Altria rumored to be in talks to buy Canadian cannabis company Cronos Group

High in Henrico.  Henrico County based Altria, makers of Marlboro cigarettes among other products, is rumored to be interested in buying Canadian cannabis company Cronos Group.  Altria is refusing comment while Cronos said it “confirmed that it is engaged in discussions concerning a potential investment by Altria Group … in Cronos Group.”  Cronos went on to say that no agreement had been reached and there is no assurance that the discussions will lead to a deal.

Is that really a maple leaf on the flag?  Canada legalized possession of marijuana nationally effective October 17, 2018.  Under the national law provinces have some latitude regarding specific cannabis regulation.   In Quebec and Alberta, the legal age is 18; it’s 19 in the remainder of the country for example.  However, unlike the United States, there is no dichotomy between national and provincial (state) law.  There can be no doubt that this legal clarity is encouraging companies like Altria to consider entering the Canadian marijuana market while sitting on the sidelines of American states which have legalized grass.

Implications for Virginia.  Pot legislation and the business of selling pot is moving quickly in North America.  In November Michigan became the tenth US state to legalize possession of marijuana.  There is legislation pending for the 2019 General Assembly session to decriminalize marijuana in the Old Dominion.  Now an iconic and politically connected Virginia-based company apparently sees no moral or ethical issue with participating in Canada’s legal marijuana market.  Given that Altria’s board includes Virginia luminaries such as Thomas F Farrell, CEO of Dominion and John T Casteen, former President of UVA one wonders if Altria’s plans might lend respectability to marijuana reform in Virginia.

I smell refund.  In 2018 a bill to decriminalize possession of small amounts of marijuana (SB 111) was defeated along party lines in the Courts of Justice.  Nine Republican state senators voted against the bill.  Over the years all nine have received campaign contributions from Altria.  Given that these nine politicians see marijuana possession as a serious crime one would hope they will return these campaign contributions given that Altria is trying to engage in marijuana production, distribution and sale.  After all, is it moral to keep money contributed by a company engaging in practices you think should be illegal?  Here are the amounts (per VPAP):

Obenshain – $44,250
Norment – $128,433
McDougle – $58,000
Stuart – $8,500
Stanley – $9,500
Reeves – $28,265
Chafin – $1,500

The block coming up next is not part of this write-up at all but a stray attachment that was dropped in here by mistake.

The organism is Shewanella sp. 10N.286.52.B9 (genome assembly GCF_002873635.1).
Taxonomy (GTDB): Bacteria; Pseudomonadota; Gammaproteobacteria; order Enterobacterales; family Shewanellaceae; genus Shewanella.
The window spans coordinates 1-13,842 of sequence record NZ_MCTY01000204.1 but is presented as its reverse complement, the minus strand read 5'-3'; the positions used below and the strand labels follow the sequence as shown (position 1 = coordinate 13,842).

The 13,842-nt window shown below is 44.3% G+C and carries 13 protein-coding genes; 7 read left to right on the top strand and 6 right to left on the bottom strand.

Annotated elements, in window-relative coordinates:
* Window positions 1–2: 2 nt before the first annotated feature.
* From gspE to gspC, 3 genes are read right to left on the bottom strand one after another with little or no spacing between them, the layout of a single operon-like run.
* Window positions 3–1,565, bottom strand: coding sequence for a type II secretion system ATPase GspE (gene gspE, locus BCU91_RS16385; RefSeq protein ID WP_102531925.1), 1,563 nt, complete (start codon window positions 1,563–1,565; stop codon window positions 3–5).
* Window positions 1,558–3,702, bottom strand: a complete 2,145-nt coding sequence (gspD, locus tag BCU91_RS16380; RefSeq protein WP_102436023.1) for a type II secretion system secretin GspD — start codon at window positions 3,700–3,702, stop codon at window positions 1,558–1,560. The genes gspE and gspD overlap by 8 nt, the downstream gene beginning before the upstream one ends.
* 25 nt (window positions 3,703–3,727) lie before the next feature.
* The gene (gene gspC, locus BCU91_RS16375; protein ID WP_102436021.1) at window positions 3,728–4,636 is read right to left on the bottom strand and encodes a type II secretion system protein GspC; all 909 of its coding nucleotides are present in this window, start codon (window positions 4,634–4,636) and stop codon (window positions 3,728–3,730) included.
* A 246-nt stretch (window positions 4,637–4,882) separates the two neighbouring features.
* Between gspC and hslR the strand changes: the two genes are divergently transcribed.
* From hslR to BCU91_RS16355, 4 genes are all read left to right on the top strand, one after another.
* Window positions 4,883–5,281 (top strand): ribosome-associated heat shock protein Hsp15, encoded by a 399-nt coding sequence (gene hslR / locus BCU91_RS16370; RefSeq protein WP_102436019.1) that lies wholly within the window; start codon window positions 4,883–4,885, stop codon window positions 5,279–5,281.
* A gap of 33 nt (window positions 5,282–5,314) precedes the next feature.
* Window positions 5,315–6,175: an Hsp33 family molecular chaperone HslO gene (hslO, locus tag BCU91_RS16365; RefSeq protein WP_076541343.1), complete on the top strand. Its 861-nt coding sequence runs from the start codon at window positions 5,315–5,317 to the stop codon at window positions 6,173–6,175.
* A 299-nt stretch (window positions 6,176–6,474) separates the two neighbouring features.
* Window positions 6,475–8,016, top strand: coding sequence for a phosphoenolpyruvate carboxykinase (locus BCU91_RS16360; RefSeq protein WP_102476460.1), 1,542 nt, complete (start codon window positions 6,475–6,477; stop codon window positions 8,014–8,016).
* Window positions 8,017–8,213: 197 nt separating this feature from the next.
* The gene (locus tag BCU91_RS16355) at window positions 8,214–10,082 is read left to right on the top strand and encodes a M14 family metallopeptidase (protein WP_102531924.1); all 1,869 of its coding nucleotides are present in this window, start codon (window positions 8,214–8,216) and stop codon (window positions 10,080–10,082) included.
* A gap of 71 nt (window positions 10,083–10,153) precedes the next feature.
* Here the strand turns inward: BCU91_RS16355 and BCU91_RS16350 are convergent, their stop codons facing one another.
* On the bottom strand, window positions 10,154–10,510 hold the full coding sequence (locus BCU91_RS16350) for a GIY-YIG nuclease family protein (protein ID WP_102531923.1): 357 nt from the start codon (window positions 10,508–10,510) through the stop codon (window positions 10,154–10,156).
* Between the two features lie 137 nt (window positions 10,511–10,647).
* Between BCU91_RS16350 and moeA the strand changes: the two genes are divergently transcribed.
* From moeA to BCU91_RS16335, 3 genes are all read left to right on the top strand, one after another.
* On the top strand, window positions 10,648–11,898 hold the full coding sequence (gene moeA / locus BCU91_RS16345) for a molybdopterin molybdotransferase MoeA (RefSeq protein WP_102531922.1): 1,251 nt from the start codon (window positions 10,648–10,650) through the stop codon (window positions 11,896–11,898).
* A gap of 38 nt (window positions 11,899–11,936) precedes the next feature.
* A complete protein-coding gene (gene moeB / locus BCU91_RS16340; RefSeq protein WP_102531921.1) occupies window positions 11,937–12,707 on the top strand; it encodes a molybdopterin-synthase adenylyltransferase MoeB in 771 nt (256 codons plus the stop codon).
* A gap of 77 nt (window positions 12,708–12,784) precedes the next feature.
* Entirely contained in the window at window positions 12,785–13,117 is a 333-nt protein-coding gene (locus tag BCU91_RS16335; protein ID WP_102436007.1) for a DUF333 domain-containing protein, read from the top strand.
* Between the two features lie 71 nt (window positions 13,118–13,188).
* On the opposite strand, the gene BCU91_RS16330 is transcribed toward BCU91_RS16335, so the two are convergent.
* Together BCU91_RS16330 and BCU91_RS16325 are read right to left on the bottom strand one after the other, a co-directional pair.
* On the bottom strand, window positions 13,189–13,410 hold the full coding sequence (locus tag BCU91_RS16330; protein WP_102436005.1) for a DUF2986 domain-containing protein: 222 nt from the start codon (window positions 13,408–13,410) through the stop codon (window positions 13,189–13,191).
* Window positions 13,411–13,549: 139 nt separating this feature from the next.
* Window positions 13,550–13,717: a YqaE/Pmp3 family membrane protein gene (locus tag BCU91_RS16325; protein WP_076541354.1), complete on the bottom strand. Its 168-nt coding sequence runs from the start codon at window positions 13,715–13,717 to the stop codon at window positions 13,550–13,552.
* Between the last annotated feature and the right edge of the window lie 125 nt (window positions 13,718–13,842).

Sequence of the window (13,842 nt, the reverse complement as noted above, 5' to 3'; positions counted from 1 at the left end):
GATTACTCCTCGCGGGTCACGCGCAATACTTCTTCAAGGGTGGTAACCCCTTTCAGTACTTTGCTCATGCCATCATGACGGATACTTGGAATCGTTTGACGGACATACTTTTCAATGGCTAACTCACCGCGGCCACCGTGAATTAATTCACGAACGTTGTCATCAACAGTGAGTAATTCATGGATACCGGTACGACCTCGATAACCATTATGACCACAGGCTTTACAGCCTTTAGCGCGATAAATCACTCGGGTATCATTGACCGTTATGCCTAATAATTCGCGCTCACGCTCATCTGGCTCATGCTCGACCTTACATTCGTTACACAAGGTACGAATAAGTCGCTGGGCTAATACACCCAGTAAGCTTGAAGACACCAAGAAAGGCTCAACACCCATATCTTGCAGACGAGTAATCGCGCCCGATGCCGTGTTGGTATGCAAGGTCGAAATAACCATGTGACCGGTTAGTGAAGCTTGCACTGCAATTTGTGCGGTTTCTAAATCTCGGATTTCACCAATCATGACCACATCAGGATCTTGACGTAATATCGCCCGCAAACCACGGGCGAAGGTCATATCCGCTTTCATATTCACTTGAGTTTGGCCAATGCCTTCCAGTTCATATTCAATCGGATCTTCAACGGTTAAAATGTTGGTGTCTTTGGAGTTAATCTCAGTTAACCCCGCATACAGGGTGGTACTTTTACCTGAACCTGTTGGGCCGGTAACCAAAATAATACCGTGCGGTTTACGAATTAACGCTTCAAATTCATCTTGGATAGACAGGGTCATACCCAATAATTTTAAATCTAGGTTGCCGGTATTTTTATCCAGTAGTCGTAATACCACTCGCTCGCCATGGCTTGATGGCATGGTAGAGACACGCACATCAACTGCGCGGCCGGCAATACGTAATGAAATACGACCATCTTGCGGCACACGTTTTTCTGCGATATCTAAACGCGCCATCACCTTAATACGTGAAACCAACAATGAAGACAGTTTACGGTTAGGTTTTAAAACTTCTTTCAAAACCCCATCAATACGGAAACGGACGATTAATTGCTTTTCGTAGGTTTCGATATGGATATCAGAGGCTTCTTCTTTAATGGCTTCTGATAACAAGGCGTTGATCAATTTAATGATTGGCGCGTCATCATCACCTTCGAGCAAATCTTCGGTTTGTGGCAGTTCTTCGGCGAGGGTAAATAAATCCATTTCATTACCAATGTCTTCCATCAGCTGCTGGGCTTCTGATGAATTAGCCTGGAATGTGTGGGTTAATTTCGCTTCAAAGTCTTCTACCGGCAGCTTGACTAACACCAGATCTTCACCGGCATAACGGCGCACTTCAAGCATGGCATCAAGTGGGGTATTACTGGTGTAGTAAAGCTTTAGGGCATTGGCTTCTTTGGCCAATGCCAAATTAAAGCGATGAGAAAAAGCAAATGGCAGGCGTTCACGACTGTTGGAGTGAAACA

Sturtevant – $8,000
Peake – $500

— Don Rippert

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4 responses to “Altria rumored to be in talks to buy Canadian cannabis company Cronos Group

  1. Thank you, DJR, for pointing out yet again the enduring relationship between political money and political mouths. Especially when hedonism is involved.

  2. Good Lord – LOOK at the MONEY! At least we know who is providing it!

    But what do these guys actually spend it on? If I recall, in Virginia, it does not have to be spent on only elections. Do we know how it is spent?

  3. Yes, Larry, we know who provides the money – addicts using a deadly product, with the profits now being invested in development of yet another market for an addictive and dangerous product.

    No, Larry, the reporting only gives you a good idea but not often total clarity on how it is spent. Most goes to advertising, election staff. But those amounts (Rippert was not crystal clear on this) cover multiple years and elections. Several of the people he points to have other tobacco interests in their districts, not just Altria/PM and its suppliers. The argument that they are now bound to support Altria’s efforts to move into the marijuana business is just the usual sophistry.

  4. Absurd. These nine throwbacks don’t care that 70+% of Virginians support decriminalization. This is such a matter of morality that these nine can spit in the face of a significant majority of Virginians and say, “our morality counts more than the citizenry we were elected to represent and and we have spoken.”

    This isn’t a minor loophole in the tax code. This is nine Republicans bucking the will of Virginians. Why would they do that on anything other than moral grounds?

    Now, if it’s a moral issue and they have been receiving funds from a company that plans to engage in this immorality … what should they do? If Omega Protein suddenly came out in support of abortion on demand with no questions asked – would the conservative Republicans who line their pockets with Omega’s money still take the payola?

    If you are morally opposed to something you ought to forgo contributions from any person or organization engaged in that immorality. If you are an elected official not morally opposed to something and a majority of adults in your state want something … you should yield to the will of the people.

    You can’t have it both ways – sufficient moral outrage to block even a full senate vote on something you know your fellow Virginians want but insufficient moral outrage to stop taking money from Virginia based companies engaged in the pursuit of that outrage.

    Phony baloney Republicans – apparently the only kind which exists in Virginia.

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